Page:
The problem with peat

I’ve spend years avoiding peat. 

It makes no sense to me that “harvesters” should drain these precious and fragile ecosystems, going in with heavy machinery to chew up land that has been host to rare and specialized plants and creatures, just so I can try and re-invent a little bit of nature in Huronia.

Bogs, which accumulate peat at the rate of a millimetre a year (that’s one centimetre in 10 years) are also repositories of carbon. When the carbon is exposed, it’s released into the atmosphere as a greenhouse gas.

And although the Canadian Spaghnum Peat Moss Association states that harvested peatlands can be restored to “ecologically balanced systems” within 5 to 20 years, just what sort of system do they mean? Not a bog.

As the Environmental Commissioner of Ontario points out, “fully harvested sites are often rehabilitated for agriculture, recreation or forestry. However, efforts to restore these sites to their original state have generally not been successful. Current research indicates that if the water table can be re-established and the area is seeded, sphagnum moss populations can be re-established, but that it would take thousands of years to restore harvested sites to their original depth.”

In the United Kingdom, the Royal Horticultural Society has asked gardeners to stop using peat.

Its policy is posted on its website and states in part:

“The RHS considers the purchase of peat to be unacceptable for the primary use of soil incorporation and ground mulching; the RHS does not use peat as a soil improver or mulch in its gardens. At its flower shows it bans the use of peat for staging.”

The thing is that we can garden perfectly well without. If you’re a vegetable grower, adding a product with zero nutrients to your soil is a prime waste of money. Use compost or well-rotted manure. 

As for ornamental gardeners, consider that in their natural state, plants, trees and shrubs do perfectly well without “soil amendments.” One reason is that the various plants’ leaves and needles are allowed to fall and break down, providing moisture retention, protection of the roots from extremes of heat and cold, essential nutrients and a dynamic community of soil organisms. In our gardens we remove this natural mulch, often replacing it with grass, that competes for moisture and nutrients. Sometimes we replace it with a purchased mulch that is much less well adapted to our plants’ needs.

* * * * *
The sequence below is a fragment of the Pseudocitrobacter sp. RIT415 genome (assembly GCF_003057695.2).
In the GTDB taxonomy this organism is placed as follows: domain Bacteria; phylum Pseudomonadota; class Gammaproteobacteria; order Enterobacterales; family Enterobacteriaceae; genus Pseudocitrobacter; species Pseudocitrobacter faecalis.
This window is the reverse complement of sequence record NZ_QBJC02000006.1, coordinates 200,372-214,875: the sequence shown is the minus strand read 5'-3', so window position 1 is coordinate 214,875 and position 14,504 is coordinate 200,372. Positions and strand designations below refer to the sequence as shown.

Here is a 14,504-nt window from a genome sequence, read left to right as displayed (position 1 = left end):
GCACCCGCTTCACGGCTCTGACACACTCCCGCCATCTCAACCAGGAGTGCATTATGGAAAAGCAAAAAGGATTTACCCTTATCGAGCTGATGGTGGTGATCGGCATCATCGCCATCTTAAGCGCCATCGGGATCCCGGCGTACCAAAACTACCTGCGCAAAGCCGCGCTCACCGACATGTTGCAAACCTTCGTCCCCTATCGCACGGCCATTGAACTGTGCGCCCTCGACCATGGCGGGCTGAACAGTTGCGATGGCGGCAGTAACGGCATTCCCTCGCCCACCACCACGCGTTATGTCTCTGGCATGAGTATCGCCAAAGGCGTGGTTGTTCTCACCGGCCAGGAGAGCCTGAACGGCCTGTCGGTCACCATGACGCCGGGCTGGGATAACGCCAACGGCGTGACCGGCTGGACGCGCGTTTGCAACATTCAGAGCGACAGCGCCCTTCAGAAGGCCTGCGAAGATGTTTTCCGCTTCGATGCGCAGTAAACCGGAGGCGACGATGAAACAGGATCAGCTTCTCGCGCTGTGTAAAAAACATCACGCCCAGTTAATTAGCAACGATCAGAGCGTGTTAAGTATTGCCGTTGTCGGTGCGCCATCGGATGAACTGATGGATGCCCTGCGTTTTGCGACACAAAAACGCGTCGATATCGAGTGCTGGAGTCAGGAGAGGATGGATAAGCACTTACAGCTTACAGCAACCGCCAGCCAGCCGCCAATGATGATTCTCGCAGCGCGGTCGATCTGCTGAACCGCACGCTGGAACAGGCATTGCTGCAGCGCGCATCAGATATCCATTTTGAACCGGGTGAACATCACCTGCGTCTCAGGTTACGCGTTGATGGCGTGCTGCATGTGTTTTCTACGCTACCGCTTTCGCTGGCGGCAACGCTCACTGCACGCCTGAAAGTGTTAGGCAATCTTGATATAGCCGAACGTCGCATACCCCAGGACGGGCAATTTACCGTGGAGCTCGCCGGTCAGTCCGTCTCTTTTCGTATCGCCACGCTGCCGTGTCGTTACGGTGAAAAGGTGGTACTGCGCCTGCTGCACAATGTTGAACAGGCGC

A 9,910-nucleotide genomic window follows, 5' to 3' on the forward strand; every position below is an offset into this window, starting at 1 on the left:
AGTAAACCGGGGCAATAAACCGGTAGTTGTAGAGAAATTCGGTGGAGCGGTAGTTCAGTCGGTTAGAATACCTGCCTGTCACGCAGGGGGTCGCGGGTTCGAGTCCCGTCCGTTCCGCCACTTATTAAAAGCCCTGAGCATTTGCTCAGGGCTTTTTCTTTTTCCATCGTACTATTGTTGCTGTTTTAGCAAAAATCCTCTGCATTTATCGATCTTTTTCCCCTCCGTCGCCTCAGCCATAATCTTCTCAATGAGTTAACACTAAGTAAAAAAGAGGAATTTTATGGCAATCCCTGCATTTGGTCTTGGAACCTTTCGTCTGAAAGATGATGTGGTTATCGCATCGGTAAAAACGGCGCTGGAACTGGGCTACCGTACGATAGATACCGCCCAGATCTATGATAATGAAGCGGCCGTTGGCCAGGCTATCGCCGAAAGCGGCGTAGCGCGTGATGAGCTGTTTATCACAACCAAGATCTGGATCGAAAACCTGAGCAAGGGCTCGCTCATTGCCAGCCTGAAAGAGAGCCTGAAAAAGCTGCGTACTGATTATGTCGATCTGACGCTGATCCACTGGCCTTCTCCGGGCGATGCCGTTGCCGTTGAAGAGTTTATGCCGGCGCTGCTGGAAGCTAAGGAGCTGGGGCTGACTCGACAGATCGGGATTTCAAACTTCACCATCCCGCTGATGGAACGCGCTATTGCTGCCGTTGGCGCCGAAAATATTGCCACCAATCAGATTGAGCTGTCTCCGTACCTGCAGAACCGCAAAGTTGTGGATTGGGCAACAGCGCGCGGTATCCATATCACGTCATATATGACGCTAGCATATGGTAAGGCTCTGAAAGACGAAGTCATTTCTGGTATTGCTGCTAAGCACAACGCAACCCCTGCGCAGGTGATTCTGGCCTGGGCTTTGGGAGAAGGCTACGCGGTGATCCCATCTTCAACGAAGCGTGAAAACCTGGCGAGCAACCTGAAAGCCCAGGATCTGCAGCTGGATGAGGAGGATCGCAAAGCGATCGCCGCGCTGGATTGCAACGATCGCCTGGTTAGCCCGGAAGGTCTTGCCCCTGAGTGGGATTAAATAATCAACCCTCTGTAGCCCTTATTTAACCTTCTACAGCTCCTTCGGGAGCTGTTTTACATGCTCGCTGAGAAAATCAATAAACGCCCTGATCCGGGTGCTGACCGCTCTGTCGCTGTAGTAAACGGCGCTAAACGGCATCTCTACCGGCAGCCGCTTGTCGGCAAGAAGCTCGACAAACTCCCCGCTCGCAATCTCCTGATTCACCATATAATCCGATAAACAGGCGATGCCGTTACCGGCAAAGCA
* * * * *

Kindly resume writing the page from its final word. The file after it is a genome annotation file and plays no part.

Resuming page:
Anyhow, peat is absolutely unnecessary for most of the plants we grow. Some – like rhododendrons or blueberries – need a more acidic soil than we have here. My personal preference is for plants that are adapted to the conditions in which I am growing, and I refuse to have any that require special treatment, be it watering, fertilizing or wrapping in burlap. It’s a big argument in favour of native plants.

In recent years, I have been experimenting with making my own potting mix with compost. sand and other ingredients. I use leaf mould to keep the mix light and open. To produce it, I save my leaves and scrounge other peoples’. I do need to add time – I leave them in a wire container for a year and a half, watering and turning occasionally. Right now, I’m working with leaves from 2010, which have turned into a rich, moist, dark brown humus that I can put through a sieve. One year, I had a load of sawdust – it made a similarly pleasant soil additive after sitting around for a year. 

Unfortunately I wasn’t sufficiently diligent in the fall of 2010 and I don’t have enough leaf mould for all my needs (I use it as mulch in any new planting), so I’ve been scouring the piles at garden centres, looking for peat-free commercial mixes.

Many don’t list the ingredients on the plastic packaging, which I think is new. If it doesn’t say, assume that it contains peat, the RHS advises. That leaves slim pickings. I decided to work with bagged topsoil from Signal, organic black earth from Fafard and organic mushroom compost from Hydro Agri Canada. I’ll add perlite – a volcanic material available from many sources – for aeration and moisture retention. (NB: The perlite is added only when you're making a potting mix, it's not for outdoor use;  and it's not necessary for potting if you have another light material like leaf mould or decomposed sawdust.)

The RHS has a page on peat-free mixes. Peat has been so cheap and easy to use, it will be a hard habit to break. But it's been cheap because we undervalue our environment. Now, the world is losing its wetlands, and the species that depend on them, at an unprecedented rate for a variety of reasons. I think removing ourselves from the list of wetland exploiters is the least we gardeners can do.

Link to Canadian Spaghnum Peat Moss Association  

Link to Environmental Commissioner of Ontario  

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